Fair access to schools?


This report from the UK think tank Education Policy Institute looks at how parents use school appeals and waiting lists to secure a place for their child and whether the system is fair.

This research from the Education Policy Institute (EPI) examines the school appeals and waiting lists system in England. Drawing on newly available parental preferences data, the study examines how parents use these routes to secure a school place for their child. The report is the first, detailed, analysis of the secondary school appeals and waiting lists system. Up until now, little has been known about the routes parents take if not initially offered their first choice of school. The schools that pupils attend have an impact on their life chances. Ensuring that there is fair access to school places in all parts of the country is crucial if the government’s objective of improving social mobility is to be met.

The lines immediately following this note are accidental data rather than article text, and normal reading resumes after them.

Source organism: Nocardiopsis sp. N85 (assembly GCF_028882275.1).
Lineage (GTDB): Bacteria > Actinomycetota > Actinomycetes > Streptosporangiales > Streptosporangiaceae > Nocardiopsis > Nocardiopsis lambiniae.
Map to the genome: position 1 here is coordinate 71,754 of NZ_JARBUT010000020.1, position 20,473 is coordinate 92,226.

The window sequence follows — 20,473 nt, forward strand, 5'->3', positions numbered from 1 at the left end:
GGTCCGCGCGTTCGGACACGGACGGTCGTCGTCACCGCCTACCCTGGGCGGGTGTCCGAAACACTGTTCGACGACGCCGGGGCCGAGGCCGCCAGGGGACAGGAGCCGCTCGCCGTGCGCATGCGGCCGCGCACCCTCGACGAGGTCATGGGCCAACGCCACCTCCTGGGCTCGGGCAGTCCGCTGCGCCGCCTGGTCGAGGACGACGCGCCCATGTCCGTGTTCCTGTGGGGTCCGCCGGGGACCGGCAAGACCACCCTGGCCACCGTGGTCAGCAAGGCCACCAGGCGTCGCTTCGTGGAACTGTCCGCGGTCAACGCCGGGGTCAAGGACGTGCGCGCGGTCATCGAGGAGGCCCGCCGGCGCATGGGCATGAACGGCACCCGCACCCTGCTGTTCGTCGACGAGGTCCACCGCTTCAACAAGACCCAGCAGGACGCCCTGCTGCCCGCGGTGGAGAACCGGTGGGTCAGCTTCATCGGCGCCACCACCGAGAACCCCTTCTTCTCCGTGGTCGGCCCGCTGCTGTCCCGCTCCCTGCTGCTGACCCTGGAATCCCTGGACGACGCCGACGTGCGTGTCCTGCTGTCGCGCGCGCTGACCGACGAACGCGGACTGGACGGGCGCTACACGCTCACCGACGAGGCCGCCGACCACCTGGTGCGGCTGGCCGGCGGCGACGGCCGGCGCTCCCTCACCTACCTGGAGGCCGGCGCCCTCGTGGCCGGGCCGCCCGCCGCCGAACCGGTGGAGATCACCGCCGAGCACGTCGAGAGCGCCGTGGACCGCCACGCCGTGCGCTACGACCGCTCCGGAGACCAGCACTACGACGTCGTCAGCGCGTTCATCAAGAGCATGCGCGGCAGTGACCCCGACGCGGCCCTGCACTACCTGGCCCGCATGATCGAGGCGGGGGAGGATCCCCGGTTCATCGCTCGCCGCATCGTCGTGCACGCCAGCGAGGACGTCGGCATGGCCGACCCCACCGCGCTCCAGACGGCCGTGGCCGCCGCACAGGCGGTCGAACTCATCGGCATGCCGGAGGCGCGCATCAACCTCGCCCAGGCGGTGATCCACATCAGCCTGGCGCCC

The report finds that families in the most affluent areas are twice as likely as those in the poorest to secure their top choice of school through the appeals and waiting lists system. Families from some ethnic minority groups are also more likely to miss out on their top choice compared to White British families. Around 86,000 families in England were not offered their first choice school. Of these, around 1 in 7 (13,000) successfully appealed or used waiting lists to secure their top choice. The report calls on the government to deliver on its 2017 promise to review school admissions: failure to reform the system may entrench inequality in the school system.

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